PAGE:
Mon 31 Mar 2014 03:02:00 PM EEST
The EU institutions have received critique on their ability to address multilingualism in Europe. The topic was also discussed at the meeting of the Civil Society Platform on Multilingualism in March. The platform will consider the issue while redefining its objectives.
The role of the EU institutions in promoting multilingualism was raised recently by the chair of the Education and Culture committee of the European Parliament, Mrs. Doris Pack, who admitted to the New York Times that the multilingualism policies are facing a period of indifference among the European institutions.
According to the article, Mrs. Pack laments both the Parliament and the Commission's indifference in achieving this goal. As for the Commission, she declared that this is not only due to the fact that it has no power over member state policies, but also because the policy had slipped down on the priorities list.
According to the European Commission’s spokesman for education, culture, multilingualism and youth, Mr. Dennis Abbott, European Union is a firm supporter of multilingualism and linguistic diversity.
“From 2007 to 2013, the commission spent around 50 million euros, or about 70 million dollars a year on language learning projects”, he stated to the New York Times.
The concern of the EU institutions neglecting multilingualism policies was also raised at the meeting of the Civil Society Platform on Multilingualism held in Brussels March 14th. The participants discussed the latest development of the multilingualism policies in Europe. In particular, updates of the on-going process of the Language Benchmark and the open method of coordination were discussed.
One of the benchmarks is that by 2020, at least 50 per cent of 15-year-olds attain the level of independent user in their first foreign language. However, the meeting participants learned that the Commission is facing some difficulties in making this approved by the Council of the European Union.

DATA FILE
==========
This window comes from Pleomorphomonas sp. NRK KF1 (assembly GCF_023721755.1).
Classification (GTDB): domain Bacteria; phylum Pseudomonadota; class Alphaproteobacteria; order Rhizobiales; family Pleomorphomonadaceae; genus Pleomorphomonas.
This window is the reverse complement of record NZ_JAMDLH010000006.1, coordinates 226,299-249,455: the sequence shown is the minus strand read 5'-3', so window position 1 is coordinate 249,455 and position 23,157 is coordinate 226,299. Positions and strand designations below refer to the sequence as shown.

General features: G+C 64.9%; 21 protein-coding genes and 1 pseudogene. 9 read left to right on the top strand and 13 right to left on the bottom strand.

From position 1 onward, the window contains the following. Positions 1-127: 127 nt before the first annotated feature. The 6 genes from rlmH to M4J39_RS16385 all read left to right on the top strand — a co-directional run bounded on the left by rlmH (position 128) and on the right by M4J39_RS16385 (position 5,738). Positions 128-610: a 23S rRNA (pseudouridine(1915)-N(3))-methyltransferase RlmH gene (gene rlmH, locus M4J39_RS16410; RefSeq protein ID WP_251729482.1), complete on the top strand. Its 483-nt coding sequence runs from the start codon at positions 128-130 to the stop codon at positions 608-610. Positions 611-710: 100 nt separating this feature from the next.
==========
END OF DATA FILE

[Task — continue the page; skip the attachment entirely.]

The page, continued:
During the meeting, the platform members also explained to the Commission their problems and doubts on the new European programmes, namely Erasmus+ and Creative Europe, and their implementation. The platform calls for more attention to multilingualism from the soon-to-be elected European Parliament and the Commission.
During the meeting the Platform members also elected a new chair. After 3 and a half year of high commitment to the platform work, Mr. Uwe Mohr, Director of Language Department Goethe-Institut branch office Brussels, will leave Brussels to become the next Director of the Goethe-Institut Buenos Aires, as of 1 July 2014.
As his successor, the platform appointed Ms. Bessie Dendrinos, Professor of Sociology of Language and Foreign Language Education at the National and Kapodistrian University of Athens. The new chair will be assisted by a steering committee composed by Seán Ó Riain (European Esperanto Union), Miguel Ángel Martín Ramos (European Academy of Yuste Foundation) and Cor van der Meer (Mercator European Research Centre on Multilingualism and Language Learning).
Due to the challenges exposed above, the platform has decided to seize the occasion of this change to reformulate its objectives. A survey will be launched to monitor the needs and proposals of each member. This will be instrumental to decide a new strategy of action. Once established, the platform will also start its promotion through a broader audience through a website and social media.
The Civil Society Platform on Multilingualism consists of civil society and European Commission representatives. Keeping the attention of the EU institutions on the topic and giving input on how to enhance multilingualism policies in the EU are the main aims of the platform.
Should you want to be involved in this more in depth, please contact the EAEA project officer, Francesca Operti at francesca.operti [at] eaea.org
Text and photo: Francesca Operti